As New Jersey schools forge plans to return students to classrooms in the fall, Bergen Community College announced it will move most of its fall classes online and freeze its tuition rates to keep students safe amid the coronavirus pandemic.
Come Sept. 2, when classes at the college are set to resume, most of Bergen Community College’s classes will be held online, the college announced in a statement. Only practice-based classes, such as those in the health track, will be held in person, according to the statement. Only paramedic science program practicals will be held at the college’s Lyndhurst campus. There will be no classes at the college’s Philip Ciarco Jr. Learning Center in Hackensack.
Additionally, the college’s tuition rates will be frozen to make the school more affordable for those hoping to attend.
“In working with a task force of two dozen faculty, staff and students, we reviewed the latest guidelines from public health agencies, the state and county before finalizing our plans for safety, instruction and support,” Tony Ross, the college’s interim president, said in the statement. “This preparation has positioned the college to offer the same renowned Bergen quality students would receive in a traditional campus environment.”
The college’s announcement comes as schools across the country grapple with how to return students to classrooms safely, as the coronavirus pandemic continues. Rutgers University announced on Monday that the majority of its classes will be online and on-campus housing will be limited. Princeton University also plans to put restrictions in place by having students alternate when they can take classes in person, based on their academic year.
At Bergen Community College, like many other schools, classes that will still be held in person will abide by strict safety measures, including reduced class sizes, enhanced cleaning protocols and spaced seating, the statement said.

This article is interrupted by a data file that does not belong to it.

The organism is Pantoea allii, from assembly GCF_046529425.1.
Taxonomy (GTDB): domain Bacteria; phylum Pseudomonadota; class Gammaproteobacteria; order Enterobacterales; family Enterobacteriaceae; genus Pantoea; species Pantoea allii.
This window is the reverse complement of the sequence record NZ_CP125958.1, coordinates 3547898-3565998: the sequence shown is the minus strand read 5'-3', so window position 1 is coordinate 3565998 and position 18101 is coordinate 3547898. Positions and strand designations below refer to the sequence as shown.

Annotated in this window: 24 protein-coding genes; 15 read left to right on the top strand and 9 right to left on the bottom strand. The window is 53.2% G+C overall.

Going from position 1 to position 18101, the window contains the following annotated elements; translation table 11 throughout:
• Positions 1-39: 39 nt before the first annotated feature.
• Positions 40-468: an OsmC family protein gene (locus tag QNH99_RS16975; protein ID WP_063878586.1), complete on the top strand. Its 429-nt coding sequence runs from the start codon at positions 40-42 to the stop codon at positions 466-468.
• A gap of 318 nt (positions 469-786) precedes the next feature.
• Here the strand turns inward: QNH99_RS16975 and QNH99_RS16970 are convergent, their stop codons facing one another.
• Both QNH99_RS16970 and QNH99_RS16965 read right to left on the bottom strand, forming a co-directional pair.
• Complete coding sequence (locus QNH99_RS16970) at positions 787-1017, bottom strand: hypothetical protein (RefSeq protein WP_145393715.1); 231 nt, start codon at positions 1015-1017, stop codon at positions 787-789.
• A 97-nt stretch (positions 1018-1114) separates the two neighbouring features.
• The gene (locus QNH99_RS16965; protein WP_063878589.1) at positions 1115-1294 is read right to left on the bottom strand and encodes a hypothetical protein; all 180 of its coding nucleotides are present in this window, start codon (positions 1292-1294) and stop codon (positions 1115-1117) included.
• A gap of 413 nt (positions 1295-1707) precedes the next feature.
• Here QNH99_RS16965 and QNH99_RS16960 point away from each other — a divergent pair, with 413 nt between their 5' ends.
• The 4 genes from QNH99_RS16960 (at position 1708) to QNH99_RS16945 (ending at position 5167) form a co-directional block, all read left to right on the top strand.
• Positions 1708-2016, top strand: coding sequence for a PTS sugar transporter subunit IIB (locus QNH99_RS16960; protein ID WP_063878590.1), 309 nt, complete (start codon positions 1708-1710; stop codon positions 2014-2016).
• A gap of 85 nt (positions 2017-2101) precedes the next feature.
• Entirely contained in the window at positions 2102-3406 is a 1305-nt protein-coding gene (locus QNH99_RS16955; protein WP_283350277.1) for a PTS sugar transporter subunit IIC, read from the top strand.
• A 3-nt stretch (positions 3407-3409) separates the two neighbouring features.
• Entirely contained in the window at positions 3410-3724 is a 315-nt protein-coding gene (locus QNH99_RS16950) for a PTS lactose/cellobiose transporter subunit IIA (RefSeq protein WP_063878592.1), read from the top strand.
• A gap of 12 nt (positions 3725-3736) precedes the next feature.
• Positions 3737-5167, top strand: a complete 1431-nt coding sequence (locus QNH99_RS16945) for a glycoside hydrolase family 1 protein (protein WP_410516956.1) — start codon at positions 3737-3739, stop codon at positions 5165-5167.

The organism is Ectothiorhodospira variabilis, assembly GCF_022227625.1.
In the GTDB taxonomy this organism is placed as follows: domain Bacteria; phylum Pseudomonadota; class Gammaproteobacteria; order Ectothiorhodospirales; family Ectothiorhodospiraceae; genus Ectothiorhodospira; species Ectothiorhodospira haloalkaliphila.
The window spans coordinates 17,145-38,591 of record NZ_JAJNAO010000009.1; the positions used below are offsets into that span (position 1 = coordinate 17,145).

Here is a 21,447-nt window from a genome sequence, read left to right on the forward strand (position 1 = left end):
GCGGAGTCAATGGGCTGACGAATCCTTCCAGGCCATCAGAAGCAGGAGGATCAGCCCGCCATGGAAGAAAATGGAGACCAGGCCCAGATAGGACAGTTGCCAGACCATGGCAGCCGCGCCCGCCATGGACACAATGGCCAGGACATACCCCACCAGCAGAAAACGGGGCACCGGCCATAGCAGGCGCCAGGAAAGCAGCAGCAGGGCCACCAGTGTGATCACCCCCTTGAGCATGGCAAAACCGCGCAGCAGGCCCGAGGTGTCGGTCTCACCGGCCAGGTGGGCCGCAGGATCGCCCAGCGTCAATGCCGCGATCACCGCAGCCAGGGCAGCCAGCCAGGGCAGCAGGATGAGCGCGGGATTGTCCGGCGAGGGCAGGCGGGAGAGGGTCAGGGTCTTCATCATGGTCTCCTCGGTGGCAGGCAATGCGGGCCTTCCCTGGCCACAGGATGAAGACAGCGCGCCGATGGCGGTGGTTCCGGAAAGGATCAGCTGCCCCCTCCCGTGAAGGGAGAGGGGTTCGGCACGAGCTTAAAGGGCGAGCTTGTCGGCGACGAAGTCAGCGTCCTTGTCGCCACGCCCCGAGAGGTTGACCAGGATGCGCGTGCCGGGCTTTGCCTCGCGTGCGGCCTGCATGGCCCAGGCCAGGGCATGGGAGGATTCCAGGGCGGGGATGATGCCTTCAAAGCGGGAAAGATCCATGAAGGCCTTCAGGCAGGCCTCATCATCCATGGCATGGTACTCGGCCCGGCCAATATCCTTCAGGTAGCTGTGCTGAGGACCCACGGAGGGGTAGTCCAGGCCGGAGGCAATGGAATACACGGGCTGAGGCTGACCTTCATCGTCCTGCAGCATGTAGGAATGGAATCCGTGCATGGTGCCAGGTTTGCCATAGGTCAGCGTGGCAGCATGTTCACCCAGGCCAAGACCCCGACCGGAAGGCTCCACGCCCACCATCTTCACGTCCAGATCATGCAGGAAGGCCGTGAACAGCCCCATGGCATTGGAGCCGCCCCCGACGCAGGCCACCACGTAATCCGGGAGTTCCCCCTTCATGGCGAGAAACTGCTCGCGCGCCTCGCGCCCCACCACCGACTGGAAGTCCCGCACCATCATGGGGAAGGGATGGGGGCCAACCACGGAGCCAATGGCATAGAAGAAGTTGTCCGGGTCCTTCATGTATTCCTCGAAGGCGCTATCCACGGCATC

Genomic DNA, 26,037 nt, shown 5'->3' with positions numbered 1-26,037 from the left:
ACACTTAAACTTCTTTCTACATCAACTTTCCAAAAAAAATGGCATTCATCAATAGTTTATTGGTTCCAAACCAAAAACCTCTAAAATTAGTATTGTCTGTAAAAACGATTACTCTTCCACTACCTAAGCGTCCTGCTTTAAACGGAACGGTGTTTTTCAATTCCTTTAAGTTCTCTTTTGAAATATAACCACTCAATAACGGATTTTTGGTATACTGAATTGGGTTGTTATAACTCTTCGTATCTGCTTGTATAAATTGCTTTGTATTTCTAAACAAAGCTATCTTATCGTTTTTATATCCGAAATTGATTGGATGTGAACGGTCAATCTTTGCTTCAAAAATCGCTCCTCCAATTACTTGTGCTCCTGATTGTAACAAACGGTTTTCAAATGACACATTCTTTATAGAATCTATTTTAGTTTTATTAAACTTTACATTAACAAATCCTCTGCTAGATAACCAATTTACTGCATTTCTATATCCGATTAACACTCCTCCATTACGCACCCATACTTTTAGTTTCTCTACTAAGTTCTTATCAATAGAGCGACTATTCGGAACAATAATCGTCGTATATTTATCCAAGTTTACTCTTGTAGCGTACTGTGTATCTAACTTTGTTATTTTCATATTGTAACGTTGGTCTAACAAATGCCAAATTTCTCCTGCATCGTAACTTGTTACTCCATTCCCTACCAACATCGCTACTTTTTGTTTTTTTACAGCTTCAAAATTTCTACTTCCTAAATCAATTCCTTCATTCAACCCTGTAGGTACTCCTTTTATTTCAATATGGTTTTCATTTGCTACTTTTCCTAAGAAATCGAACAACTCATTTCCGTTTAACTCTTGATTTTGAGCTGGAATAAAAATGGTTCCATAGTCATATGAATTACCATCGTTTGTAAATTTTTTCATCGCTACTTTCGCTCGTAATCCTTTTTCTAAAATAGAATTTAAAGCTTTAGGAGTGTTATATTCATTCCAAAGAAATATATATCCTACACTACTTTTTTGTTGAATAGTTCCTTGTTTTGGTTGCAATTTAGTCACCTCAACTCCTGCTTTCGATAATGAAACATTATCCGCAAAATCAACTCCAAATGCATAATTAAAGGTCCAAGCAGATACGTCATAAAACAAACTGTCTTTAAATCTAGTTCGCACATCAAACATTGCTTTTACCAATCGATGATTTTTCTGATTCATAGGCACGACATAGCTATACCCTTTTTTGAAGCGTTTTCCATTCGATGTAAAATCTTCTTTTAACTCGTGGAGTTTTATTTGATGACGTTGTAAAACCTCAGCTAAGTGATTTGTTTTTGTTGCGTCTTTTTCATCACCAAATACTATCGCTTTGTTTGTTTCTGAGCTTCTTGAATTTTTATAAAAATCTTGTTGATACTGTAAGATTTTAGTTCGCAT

The college is also looking into how to help those affected by the Monday announcement from the federal government that international students whose classes are entirely online will not be able to stay in the country. On Monday, U.S. Immigrations and Custom Enforcement announced the changes to the Student and Exchange Visitor Program that would bar nonimmigrant F-1 and M-1 students attending schools operating entirely online from staying in the United States.
The Department of State will not issue visas to students enrolled in schools and/or programs that are fully online for the fall semester, the announcement said. U.S. Customs and Border Protection will not allow these students to enter the country.
In response, Bergen Community College is discussing providing in-person or hybrid-model classes for these students, according to the statement.
The announcement comes as New Jersey’s 2,500 public schools ready plans to reopen for the fall semester as the pandemic rages on, abiding by a list of sweeping guidelines released by Gov. Phil Murphy. Students returning to schools will stay six feet apart in classrooms and on buses, lunch times will be staggered and teachers will be required to wear masks, according to the guidelines.
New Jersey’s first major coronavirus testing site is located on Bergen Community College’s main campus in Paramus, where thousands of people have been tested for the virus since it opened March 20. Bergen County Executive Jim Tedesco, who continues to oversee mobile testing sites across the county, applauded the college’s decision, saying it was the safe call.
“The college’s transition to online courses for the fall semester reflects the difficult reality of COVID-19,” Tedesco said in a statement. “An ever-changing situation, the uncertainty of COVID-19 demands proactive responses. This decision is one that places the health and well-being of our students, faculty, staff and community members at the forefront.”
A full list of available classes can be seen at bergen.edu/register. The college will provide a guide for the fall semester that will have information on all safety procedures and protocols.